Immerse Arkansas has received two grants totaling $1.2 million to further its work with Pulaski County young people in crisis, the organization announced Thursday.
The federal grants, received through the U.S. Department of Health and Human Services' Children and Families division, pick up where a similar grant left off, executive director Eric Gilmore said. A previous five-year award expired in September.
"[This] funds a significant portion of our transitional living for program for youth," Gilmore said.
The grants will help pay for homes for young people who are transitioning out of foster care, and for caseworkers who teach life skills and "help [clients] identify their goals, and kind of link arms with them, one by one," he said.
Immerse Arkansas was founded in 2010, when it served eight young people. So far this year, it has helped 91, Gilmore said.
"Immerse Arkansas's work helping central Arkansans aging out of the foster care system has a real impact on our community," U.S. Rep. French Hill, who wrote a letter of support for the grant application, said in an emailed statement.
Hill, a Republican from Little Rock, was moved to help in part by his experience being shadowed in Washington, D.C., by Immerse Arkansas' leadership board President Shannon Boney, who told him about having 40 foster-care placements in 11 years.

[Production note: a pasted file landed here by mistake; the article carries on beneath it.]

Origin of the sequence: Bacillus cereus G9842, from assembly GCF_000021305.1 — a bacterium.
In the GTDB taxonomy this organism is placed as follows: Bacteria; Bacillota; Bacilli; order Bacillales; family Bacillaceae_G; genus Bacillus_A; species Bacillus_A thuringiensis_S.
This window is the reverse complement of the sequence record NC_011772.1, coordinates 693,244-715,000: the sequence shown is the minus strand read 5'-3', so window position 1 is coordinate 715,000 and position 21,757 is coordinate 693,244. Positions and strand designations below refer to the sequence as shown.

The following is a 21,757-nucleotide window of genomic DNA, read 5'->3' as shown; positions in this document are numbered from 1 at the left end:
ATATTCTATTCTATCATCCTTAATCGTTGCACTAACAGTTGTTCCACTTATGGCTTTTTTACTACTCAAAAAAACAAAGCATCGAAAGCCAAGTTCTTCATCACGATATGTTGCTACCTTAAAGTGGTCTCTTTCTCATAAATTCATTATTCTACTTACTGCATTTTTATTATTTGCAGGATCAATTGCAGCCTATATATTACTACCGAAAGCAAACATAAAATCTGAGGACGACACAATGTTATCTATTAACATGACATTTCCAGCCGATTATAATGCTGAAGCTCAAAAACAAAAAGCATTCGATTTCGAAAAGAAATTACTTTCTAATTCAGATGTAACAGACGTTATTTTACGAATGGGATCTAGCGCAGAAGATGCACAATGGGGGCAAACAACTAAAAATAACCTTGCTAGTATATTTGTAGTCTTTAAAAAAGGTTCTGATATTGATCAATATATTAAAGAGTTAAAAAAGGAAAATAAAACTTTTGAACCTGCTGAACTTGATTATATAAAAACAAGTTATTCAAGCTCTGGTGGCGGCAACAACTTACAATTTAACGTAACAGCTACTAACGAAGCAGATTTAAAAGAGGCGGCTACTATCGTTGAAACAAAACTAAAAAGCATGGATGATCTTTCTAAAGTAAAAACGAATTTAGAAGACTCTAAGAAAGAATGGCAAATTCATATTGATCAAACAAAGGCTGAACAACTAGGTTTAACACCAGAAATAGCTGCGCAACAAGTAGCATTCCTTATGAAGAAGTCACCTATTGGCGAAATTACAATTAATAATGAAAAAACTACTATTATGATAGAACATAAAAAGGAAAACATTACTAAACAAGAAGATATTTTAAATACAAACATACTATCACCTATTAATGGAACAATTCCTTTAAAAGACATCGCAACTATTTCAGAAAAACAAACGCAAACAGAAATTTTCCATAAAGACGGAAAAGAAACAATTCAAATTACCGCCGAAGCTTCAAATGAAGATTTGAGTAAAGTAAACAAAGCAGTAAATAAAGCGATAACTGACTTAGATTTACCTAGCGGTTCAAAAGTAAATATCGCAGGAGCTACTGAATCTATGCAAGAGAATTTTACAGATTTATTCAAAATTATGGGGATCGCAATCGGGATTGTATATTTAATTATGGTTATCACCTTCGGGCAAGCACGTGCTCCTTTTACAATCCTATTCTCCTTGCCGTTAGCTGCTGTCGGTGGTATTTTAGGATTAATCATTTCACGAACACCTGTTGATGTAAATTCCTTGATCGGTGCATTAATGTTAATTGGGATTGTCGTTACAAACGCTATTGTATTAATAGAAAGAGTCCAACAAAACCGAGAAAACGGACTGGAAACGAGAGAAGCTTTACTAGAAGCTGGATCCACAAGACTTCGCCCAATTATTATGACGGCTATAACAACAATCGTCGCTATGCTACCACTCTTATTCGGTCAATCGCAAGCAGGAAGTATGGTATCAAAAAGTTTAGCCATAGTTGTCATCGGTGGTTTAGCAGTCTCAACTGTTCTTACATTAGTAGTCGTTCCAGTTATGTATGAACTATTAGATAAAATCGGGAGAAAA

In addition to helping young people who are aging out of foster care, the group also assists runaways and the homeless, foster and adoptive families and young victims of human trafficking.
Gilmore said the grant will help develop more specialized programs that serve different constituencies, such as teens who are pregnant or are parents.
Looking forward, he wants to figure out what kinds of young people "continue to fall through the cracks," Gilmore said. "We're always looking at how do we keep meeting the needs of the youth that we're serving."
Gilmore said he hopes the organization will someday be able to provide an emergency shelter that could serve young people who are in need of immediate assistance, such as those who have been kicked out of a home by a parent.
"They need a place to go that night; it's a really tough need to meet well," he said.
In September, an Arkansas Democrat-Gazette article profiled Stefan Specht, who aged out of foster care and struggled until finding assistance at Immerse Arkansas.
"Over time, you realize that they really do care about you," he told a reporter.
Metro on 10/12/2018
Print Headline: Pulaski County agency helping young people receives 2 grants for $1.2M